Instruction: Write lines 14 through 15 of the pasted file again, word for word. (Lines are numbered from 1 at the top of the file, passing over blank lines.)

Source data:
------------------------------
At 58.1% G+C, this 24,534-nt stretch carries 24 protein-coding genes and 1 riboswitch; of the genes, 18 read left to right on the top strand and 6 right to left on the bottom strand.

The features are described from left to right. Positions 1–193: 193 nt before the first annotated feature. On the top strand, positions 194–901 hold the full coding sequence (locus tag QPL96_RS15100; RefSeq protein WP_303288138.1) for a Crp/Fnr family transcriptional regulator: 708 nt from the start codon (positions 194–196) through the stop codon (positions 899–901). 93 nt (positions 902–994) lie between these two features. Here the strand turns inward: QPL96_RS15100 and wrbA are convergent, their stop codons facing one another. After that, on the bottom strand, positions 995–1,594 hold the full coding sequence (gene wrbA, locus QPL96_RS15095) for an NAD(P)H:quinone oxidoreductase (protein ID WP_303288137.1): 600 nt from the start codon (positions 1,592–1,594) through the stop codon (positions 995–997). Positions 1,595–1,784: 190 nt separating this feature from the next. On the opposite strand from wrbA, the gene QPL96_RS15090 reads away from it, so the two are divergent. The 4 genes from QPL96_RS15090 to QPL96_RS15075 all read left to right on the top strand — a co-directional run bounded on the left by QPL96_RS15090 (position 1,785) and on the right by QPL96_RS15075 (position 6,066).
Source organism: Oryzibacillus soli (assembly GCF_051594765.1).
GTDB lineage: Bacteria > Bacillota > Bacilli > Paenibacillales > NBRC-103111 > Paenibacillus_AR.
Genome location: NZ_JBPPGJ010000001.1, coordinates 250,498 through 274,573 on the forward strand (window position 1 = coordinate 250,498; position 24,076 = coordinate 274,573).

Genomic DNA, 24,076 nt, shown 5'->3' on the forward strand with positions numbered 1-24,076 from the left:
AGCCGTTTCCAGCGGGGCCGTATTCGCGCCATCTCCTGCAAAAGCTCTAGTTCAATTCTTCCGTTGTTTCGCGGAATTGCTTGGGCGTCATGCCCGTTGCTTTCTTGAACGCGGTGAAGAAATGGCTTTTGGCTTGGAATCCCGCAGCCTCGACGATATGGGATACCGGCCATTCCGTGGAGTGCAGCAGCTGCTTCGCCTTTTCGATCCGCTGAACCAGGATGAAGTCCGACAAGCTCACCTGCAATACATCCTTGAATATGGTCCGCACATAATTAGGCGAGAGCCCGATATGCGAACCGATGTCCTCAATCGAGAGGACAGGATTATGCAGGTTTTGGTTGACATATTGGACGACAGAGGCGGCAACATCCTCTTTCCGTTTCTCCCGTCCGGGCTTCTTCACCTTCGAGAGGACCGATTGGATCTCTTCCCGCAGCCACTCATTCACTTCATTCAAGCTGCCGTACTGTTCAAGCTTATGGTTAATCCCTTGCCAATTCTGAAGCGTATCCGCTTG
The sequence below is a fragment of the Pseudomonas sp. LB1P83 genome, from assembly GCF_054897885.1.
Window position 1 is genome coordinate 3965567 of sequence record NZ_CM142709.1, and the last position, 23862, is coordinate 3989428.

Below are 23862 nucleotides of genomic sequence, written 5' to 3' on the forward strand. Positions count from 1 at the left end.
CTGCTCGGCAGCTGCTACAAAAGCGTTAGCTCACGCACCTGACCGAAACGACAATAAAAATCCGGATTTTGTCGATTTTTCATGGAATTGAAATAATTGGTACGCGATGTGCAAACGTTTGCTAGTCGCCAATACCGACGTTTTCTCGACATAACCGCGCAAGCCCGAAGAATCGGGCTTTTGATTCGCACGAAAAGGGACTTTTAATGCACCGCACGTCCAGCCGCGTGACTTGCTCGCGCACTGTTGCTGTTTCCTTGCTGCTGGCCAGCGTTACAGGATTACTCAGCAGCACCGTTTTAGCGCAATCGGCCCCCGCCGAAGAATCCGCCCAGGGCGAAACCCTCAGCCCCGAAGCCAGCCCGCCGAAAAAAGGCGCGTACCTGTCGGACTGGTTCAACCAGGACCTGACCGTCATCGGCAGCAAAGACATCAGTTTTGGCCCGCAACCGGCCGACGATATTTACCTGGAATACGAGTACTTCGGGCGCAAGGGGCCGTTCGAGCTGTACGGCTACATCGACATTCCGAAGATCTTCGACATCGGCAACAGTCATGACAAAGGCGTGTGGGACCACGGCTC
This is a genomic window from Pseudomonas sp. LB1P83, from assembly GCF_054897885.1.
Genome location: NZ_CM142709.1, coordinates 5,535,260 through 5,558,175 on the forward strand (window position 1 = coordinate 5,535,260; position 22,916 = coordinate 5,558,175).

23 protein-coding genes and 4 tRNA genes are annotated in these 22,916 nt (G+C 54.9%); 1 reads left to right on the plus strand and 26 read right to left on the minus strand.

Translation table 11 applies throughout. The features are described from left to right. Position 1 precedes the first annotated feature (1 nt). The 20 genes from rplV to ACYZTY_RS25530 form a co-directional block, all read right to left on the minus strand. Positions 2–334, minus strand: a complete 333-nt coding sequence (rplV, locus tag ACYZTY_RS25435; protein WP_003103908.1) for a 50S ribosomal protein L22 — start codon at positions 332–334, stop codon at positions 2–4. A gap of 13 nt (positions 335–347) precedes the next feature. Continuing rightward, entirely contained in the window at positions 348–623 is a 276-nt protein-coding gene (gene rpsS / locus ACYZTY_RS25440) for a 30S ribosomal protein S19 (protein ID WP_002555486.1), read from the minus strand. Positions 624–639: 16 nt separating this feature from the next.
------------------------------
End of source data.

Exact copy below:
23 protein-coding genes and 4 tRNA genes are annotated in these 22,916 nt (G+C 54.9%); 1 reads left to right on the plus strand and 26 read right to left on the minus strand.

Translation table 11 applies throughout. The features are described from left to right. Position 1 precedes the first annotated feature (1 nt). The 20 genes from rplV to ACYZTY_RS25530 form a co-directional block, all read right to left on the minus strand. Positions 2–334, minus strand: a complete 333-nt coding sequence (rplV, locus tag ACYZTY_RS25435; protein WP_003103908.1) for a 50S ribosomal protein L22 — start codon at positions 332–334, stop codon at positions 2–4. A gap of 13 nt (positions 335–347) precedes the next feature. Continuing rightward, entirely contained in the window at positions 348–623 is a 276-nt protein-coding gene (gene rpsS / locus ACYZTY_RS25440) for a 30S ribosomal protein S19 (protein ID WP_002555486.1), read from the minus strand. Positions 624–639: 16 nt separating this feature from the next.